The Times has a nice piece on the science of face recognition. They do a nice job discussing the neuroscience behind the tendency to see faces in things. (if you’re interested, see my earlier post on a similar topic.)
Researchers know that we’re predisposed to recognize facial patterns for some obvious reasons, but those faces can become so convincing that many of us interpret them as a miracle. We often see what we want to see, but more often, we see what our brain thinks we should see–it’s working overtime to make sense of meaningless patterns.
It’s a good read, and I think articles like this can go a long way to help people think critically. It’s not that it means people have to abandon their religious beliefs or faith, but they also need to know what the science says might explain such phenomena. Might even be liberating!
Interesting article here about some research suggesting that women look better–and put more effort into looking good–when they are ovulating.
A study of young college women showed they frequently wore more fashionable or flashier clothing and jewelery when they were ovulating, as assessed by a panel of men and women looking at their photographs.
Although the finding makes sense, it also says a lot about the continuing influence of evolutionary factors in human behavior, even though most of us aren’t consciously contemplating our reproductive viability when we get dressed in the morning!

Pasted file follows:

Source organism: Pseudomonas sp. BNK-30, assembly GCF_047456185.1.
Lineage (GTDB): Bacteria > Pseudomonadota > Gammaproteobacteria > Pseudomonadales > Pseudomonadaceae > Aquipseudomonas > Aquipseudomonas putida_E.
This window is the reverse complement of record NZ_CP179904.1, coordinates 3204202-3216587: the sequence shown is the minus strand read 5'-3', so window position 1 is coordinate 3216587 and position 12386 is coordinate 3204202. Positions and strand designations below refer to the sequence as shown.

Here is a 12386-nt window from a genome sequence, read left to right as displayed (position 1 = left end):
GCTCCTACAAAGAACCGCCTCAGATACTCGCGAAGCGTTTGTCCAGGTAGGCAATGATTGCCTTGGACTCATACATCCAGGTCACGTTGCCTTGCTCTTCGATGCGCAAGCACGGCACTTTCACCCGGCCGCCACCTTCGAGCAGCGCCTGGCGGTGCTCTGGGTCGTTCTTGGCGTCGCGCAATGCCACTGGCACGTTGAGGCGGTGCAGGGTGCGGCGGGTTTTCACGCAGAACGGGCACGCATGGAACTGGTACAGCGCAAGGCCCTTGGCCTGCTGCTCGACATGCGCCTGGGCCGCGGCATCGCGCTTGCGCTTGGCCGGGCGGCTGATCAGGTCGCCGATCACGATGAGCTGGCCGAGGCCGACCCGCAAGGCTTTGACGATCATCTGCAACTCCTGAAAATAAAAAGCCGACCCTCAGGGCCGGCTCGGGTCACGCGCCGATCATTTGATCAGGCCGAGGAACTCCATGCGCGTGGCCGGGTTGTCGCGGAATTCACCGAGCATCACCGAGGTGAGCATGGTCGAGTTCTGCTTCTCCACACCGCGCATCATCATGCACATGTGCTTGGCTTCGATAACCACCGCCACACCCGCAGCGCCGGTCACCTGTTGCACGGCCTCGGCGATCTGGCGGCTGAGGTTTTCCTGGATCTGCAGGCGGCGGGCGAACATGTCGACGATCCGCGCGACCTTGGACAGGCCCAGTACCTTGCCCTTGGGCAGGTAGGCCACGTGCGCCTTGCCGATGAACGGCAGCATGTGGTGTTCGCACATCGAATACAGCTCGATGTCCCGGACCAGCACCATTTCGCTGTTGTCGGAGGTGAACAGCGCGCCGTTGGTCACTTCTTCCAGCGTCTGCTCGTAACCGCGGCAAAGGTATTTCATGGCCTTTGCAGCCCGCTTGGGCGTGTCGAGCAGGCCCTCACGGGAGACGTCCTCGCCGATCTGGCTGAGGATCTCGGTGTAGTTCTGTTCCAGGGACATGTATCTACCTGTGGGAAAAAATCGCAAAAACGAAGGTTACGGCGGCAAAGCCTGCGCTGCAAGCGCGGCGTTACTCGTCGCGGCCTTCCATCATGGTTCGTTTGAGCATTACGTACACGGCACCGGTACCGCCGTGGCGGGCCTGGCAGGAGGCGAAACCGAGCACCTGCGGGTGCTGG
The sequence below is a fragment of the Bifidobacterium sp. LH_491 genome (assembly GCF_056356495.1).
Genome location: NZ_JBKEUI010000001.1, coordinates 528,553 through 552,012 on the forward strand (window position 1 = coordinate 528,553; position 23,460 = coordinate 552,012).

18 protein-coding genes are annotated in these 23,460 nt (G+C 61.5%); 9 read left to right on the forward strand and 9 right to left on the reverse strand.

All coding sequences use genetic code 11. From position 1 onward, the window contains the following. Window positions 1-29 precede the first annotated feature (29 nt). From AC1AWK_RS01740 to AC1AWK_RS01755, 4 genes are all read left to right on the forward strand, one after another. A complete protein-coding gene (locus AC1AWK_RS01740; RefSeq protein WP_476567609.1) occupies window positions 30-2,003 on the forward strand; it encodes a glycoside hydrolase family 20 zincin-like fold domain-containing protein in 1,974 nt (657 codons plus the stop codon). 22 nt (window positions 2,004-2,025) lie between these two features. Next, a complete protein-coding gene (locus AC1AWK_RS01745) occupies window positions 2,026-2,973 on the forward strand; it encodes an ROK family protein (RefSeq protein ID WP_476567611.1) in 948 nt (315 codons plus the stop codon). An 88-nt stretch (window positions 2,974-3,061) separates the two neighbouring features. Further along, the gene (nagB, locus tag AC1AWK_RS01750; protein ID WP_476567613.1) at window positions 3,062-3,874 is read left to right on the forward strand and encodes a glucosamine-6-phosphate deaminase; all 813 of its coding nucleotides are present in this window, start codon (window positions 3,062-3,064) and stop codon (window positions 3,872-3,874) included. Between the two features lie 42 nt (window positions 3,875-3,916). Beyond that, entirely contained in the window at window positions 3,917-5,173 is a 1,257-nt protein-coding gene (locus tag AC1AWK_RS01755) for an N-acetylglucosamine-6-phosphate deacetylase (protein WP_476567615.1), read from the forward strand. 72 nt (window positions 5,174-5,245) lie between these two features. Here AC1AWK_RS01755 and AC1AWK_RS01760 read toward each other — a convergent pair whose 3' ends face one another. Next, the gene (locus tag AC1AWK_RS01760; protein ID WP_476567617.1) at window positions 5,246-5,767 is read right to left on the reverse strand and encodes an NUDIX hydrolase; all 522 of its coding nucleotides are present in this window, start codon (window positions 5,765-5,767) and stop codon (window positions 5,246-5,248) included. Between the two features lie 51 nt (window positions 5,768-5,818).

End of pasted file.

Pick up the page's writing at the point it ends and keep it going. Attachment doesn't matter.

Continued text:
This is pretty impressive. Paul Allen (the almost-richest-man-in-the-world Gates collaborator) has launched an amazing new 3-D brain map that can give you information about the brain based on a specific gene that you enter. It’s based on scans of a mouse brain, but the researchers are confident that we’ll enhance our understanding of the human brain through their work.
- Back after a long hiatus
- Critical Thinking Can Save Your Job…
- Multitasking Limits in the Popular Press
- “Fixation” Has Different Meanings to Different People
- The Myth of the Down Low
- The Psychology of the NCAA Tournament Office Pool
- Metacognition in Rats
- Familiar Smells and Sleep Aid Memory
- Face Recognition from Minimal Pixelation
- College Students More Narcissistic
- Risk Assessment and the NFL Draft
- Whither Stigma?